When the famous American poet Henry Wadsworth Longfellow inspired people to persevere by “striking with all your might while the iron is hot”, he would not even had a nightmare of how some Sri Lankan trade unions would strike with all their might. At peak time on Wednesday -- when tens of thousands of railway commuters, most of them middle class or poor people, arrived at stations to go home -- train drivers and guards staged a lightning strike in the main Maradana and Fort stations, young girls and women were left stranded while thousands of angry people threatened to attack the train drivers and guards if the unions were concerned only about their rights and not their responsibilities to millions of innocent people.
Wednesday’s strike also raised serious questions as to whether the national government should enforce an essential services order declaring strikes as illegal in important areas such as medical services, transport and fuel distribution. Since January 8, 2015 when the new government led by President Maithripala Sirisena and Prime Minister Ranil Wickremesinghe took office, freedom has been restored to a large extent in most sectors. Unfortunately we have been seeing a widespread abuse of that freedom and Wednesday’s strike by train drivers and guards was one such instance where millions of sovereign people were made to suffer because of the personal or political agendas of some unions. The reason for the strike was largely a technical issue, a dispute over the standardisation of the recruiting procedure of railway assistants.
Transport Minister Nimal Siripala de Silva and top officials held talks with union leaders on Wednesday and the Minister told national television yesterday that the issue was before courts and no decision could be taken till the court order was delivered. The union leaders, apparently aware of their power to strike the people with all their might, rejected this claim and threatened that they would call a strike from midnight on Wednesday. But even that basic principle was blatantly violated and the union struck work to paralyse train services at peak times from about 4.30 pm.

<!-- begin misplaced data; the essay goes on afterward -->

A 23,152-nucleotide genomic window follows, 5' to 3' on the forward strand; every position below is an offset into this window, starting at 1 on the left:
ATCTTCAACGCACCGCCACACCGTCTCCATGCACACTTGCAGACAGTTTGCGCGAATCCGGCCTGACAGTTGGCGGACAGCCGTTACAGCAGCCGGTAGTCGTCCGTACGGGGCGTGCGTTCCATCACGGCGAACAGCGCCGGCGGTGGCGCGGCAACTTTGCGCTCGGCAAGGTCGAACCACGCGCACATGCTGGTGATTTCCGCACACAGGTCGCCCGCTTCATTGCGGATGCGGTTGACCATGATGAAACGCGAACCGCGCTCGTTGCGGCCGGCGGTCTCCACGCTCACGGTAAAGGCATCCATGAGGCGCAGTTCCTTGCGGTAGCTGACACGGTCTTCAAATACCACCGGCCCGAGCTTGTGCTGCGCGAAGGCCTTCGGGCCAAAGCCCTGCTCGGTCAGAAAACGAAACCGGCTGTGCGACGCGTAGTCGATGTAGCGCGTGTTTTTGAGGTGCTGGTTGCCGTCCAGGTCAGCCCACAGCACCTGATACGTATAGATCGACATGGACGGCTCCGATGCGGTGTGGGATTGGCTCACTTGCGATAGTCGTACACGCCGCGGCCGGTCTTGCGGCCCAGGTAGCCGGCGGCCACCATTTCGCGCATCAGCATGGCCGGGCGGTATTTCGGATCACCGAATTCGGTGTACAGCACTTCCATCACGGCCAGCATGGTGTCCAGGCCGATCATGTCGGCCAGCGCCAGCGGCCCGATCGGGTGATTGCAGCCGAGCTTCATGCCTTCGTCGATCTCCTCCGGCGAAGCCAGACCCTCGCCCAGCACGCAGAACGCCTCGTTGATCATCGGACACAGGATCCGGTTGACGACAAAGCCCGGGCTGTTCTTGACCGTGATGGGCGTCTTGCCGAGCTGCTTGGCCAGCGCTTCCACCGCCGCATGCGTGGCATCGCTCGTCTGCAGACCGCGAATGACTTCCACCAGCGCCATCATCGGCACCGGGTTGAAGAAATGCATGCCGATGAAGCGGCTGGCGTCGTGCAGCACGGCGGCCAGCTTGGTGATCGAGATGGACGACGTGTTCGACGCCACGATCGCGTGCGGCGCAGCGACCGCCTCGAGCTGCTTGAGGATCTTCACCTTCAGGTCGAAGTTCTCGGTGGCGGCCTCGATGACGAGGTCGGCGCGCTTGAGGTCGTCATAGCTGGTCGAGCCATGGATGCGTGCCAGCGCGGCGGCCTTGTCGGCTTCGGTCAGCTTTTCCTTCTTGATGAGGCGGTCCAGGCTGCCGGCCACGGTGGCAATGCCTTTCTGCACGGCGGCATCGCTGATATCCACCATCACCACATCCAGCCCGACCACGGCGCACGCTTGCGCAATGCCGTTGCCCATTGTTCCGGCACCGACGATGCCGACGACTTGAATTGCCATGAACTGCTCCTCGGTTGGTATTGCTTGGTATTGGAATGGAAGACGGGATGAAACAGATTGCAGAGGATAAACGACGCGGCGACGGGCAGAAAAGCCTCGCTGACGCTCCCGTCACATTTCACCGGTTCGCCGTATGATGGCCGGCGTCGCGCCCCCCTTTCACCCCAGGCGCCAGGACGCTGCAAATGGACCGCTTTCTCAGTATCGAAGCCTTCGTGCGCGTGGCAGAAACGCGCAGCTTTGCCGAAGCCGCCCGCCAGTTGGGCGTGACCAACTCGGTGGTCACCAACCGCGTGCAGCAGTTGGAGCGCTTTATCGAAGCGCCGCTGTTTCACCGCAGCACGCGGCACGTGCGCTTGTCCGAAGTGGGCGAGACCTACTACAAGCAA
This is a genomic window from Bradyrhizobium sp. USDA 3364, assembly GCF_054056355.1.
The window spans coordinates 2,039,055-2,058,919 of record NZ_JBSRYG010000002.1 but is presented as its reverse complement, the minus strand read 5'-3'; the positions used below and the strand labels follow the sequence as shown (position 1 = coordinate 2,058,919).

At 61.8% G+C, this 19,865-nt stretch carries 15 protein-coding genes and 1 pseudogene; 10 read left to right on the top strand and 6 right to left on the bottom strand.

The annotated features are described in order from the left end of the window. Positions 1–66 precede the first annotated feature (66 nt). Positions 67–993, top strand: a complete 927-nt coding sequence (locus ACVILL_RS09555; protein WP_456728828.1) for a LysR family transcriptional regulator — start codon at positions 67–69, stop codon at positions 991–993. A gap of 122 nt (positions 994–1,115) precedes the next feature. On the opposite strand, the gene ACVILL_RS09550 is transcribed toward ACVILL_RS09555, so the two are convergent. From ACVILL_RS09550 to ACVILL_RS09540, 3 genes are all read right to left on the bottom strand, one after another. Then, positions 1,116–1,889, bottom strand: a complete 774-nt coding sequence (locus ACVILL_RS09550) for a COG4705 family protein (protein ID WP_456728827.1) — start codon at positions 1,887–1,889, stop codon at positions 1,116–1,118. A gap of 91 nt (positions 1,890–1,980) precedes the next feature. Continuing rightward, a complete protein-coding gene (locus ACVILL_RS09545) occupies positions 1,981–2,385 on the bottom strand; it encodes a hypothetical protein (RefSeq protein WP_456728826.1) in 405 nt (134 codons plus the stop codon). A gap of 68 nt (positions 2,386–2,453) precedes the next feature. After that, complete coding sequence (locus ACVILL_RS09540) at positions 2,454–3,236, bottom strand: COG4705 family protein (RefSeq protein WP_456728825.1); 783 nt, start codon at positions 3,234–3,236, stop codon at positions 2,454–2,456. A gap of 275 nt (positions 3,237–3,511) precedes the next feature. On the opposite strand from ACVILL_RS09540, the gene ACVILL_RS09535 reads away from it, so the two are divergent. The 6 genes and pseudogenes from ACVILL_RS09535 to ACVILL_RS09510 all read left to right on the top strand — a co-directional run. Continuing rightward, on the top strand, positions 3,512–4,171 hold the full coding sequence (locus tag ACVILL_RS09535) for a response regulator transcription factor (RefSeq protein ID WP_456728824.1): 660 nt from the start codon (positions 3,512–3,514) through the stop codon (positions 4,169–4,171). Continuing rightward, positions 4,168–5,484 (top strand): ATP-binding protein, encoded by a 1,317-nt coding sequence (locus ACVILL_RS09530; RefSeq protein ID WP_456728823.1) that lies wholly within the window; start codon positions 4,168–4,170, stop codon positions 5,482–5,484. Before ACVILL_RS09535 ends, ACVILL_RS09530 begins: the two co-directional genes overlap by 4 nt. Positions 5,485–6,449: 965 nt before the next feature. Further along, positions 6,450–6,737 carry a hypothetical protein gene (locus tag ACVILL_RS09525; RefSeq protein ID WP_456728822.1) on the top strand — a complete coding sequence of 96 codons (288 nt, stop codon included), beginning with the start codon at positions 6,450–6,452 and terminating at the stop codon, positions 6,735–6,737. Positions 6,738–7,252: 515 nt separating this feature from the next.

Of the tens of thousands of poor and middle class people who travel by train, a majority of them buy monthly season tickets. So on Wednesday evening those who come from distant areas may have had no option but to sleep in the station. One passenger was quoted by national TV as saying he had bought two loaves of bread to be taken for his family’s dinner and now he was wondering what to do and what his family would do.
When the revolutionary socialist Karl Marx (1818-1883) saw the way workers were being exploited and abused during that industrial era, the formation of trade unions and strikes to get a better deal became a popular and regular practice. But the world has changed today. With more openness and transparency through modern technology mainly in democratic communities, the abuse or exploitation of workers is rare and if it happens it is widely spotlighted.
Thus the trend today in conflict resolution is dialogue through mediation by the State or other institutions. But in Sri Lanka we see even the Government Medical Officers Association (GMOA), boasting that it is Asia’s most powerful trade union abusing its rights by making millions of poor people suffer. So much so that Health Minister Rajitha Senaratne, at the Cabinet news briefing on Wednesday, quoted the former Sri Lanka Medical Council Chief Prof, Carlo Fonseka as saying there were two terrorist groups in Sri Lanka -- one was the LTTE and the other the GMOA.
Yesterday afternoon talks were held between the President’s Office and unions leaders. In the evening, it was announced that the strike was being called off.
We thank the government and the unions for negotiating in a spirit of goodwill and compromising on the middle path, because if the strike continued the people may have been forced to attack union leaders including doctors and turn against the government.